When I lost interest in small talk, I changed the topic to the history of Insa-dong. He knows much more about the town than I do. He settled down there the year South Korea hosted the Olympics; so he has observed how Insa-dong has transformed in all the years of its up-and-downs: the ‘88 Seoul Olympics, the IMF crisis, the 2002 World Cup, and so on. I asked him, “Do you know what happened to the coffee shop of the poet Chun Sang-pyong?” He answered me bluntly, “Of course, I know. His wife used to be a great friend of mine.” Well, it is no wonder that everyone knows everyone in a small town. “Their son tried to save the shop, but the shop was closed after all, you know,” he shrugged. “They couldn’t afford to pay the escalating rent,” he kindly explained to me. So, I wanted to impress him by showing my own love to the town, saying “Yes, I remember the shop like it was yesterday.” A simple reply came back to me again, “Who can keep their shop here by selling cups of coffee now?”
On my way back to Ewha, I tried to remind myself of Insa-dong which I saw 18 years ago. Surprisingly, I couldn’t remember any single place in old Insa-dong except the same cold breeze and sunlight. It made me feel sad, but at the same time, I decided to accept the fact that Insa-dong itself is aging with all of us. Surely, rising rents are pushing small and independent shops out of the busy street. We can only hope that developers make the right decisions; what else can we do to keep our small treasures?
When I arrived at Ewha, I was relieved to see that my favorite bakery, diners and coffee shops were still there and open. Instead of lamenting the loss of old shops, why don’t we make our own Insa-dong in a new place, right here near Ewha?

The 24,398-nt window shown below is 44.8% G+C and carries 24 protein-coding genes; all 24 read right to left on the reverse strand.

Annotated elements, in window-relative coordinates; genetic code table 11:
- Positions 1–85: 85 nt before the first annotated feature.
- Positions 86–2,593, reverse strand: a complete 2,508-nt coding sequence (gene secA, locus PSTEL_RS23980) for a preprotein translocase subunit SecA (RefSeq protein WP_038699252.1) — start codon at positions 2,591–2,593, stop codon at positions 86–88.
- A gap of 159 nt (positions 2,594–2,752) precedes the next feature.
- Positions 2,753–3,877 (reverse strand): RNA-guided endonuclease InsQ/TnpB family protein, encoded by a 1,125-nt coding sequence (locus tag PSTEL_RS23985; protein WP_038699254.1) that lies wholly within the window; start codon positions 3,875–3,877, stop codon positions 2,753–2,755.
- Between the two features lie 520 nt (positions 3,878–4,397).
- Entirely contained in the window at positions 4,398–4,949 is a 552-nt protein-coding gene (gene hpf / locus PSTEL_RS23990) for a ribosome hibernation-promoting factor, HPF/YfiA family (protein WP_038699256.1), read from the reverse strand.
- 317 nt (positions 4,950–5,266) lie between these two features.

The “local” cannot be duplicated. At Princeton, New Jersey, where I studied for my graduate education, there is a local coffee place called “Small World.” Princeton University students and faculty and townspeople all love this place because it only exists in Princeton. Some townspeople proudly say that they, once in a while, drink coffee right next to Nobel-prize winners.
These days, South Korean society worries about the crisis of small businesses. The first step to improving the situation is to enjoy the “local.” Someday, we may also say with pride to our friends, “Come to Ewha, and you can enjoy our “local” coffee and cakes near our campus. You cannot enjoy the same atmosphere anywhere else.” The poet Chun Sang-pyong said in his poem Back to Heaven, “At the end of my outing to this beautiful world, I’ll go back and say: it was beautiful.” I hope we can also say, “At the end of my school day, I’ll leave and say: my campus town was beautiful.” To be sure, many shops are closed, but there still remain many next to where we stand now.
*Professor Ro Sang-ho received his Ph.D degree from Princeton University and he is now teaching Korean culture and history at Department of Korean Studies in Ewha Womans University.
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